On August 17, 2014 the New York Times published an article on the latest evaluation of formaldehyde’s carcinogenicity by the National Academy of Sciences (NAS). The NAS reviewed a report published in 2011 by the National Toxicology Program (NTP) and literature that was available at the time of writing the report. The NTP’s 12th Report on Carcinogens listed formaldehyde as “known human carcinogen”. This assessment has now been confirmed by the academy. Formaldehyde was clearly identified to cause nasopharyngeal cancer, sinonasal cancer and myeloid leukemia. Further studies cited in the report gave evidence that formaldehyde causes an even higher number of different cancers. Formaldehyde is also widely used in the production of food contact materials, e.g. plastics, paper and board, and printing inks, and has been shown to migrate into foods at low levels.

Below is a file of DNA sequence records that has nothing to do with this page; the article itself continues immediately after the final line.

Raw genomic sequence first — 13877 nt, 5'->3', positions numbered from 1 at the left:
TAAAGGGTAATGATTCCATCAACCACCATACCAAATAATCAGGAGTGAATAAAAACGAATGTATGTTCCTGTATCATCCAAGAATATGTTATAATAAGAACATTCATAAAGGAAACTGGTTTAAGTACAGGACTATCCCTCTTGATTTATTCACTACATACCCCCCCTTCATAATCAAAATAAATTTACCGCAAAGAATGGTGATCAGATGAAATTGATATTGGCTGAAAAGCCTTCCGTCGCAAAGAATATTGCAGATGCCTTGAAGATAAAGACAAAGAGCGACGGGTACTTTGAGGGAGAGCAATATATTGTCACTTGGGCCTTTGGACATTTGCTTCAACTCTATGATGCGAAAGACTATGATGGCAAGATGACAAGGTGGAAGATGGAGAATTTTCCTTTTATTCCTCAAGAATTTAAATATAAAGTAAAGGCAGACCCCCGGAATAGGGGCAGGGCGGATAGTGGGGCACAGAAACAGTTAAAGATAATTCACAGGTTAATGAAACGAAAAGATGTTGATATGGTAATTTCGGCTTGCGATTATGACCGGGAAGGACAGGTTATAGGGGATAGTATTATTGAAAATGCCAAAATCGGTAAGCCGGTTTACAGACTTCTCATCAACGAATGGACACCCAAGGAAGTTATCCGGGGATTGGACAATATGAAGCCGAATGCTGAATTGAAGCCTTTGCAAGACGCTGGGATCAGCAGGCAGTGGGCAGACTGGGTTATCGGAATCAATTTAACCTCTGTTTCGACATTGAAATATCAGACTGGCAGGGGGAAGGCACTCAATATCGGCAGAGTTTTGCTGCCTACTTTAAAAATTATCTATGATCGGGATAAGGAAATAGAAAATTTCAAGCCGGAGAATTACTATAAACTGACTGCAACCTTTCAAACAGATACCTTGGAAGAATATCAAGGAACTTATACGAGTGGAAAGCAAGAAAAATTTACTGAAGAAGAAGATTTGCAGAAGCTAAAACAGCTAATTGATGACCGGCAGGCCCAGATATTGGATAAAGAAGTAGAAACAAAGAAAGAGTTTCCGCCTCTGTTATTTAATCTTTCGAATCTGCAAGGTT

The New York Times (August 17, 2014). “The verdict on a troublesome carcinogen – formaldehyde and cancer.”
The National Academies Press (August 8, 2014). “Review of the formaldehyde assessment in the national Toxicology Program 12th report on carcinogens.”
National Toxicology Program (June 10, 2011). “12th Report on Carcinogens (RoC).”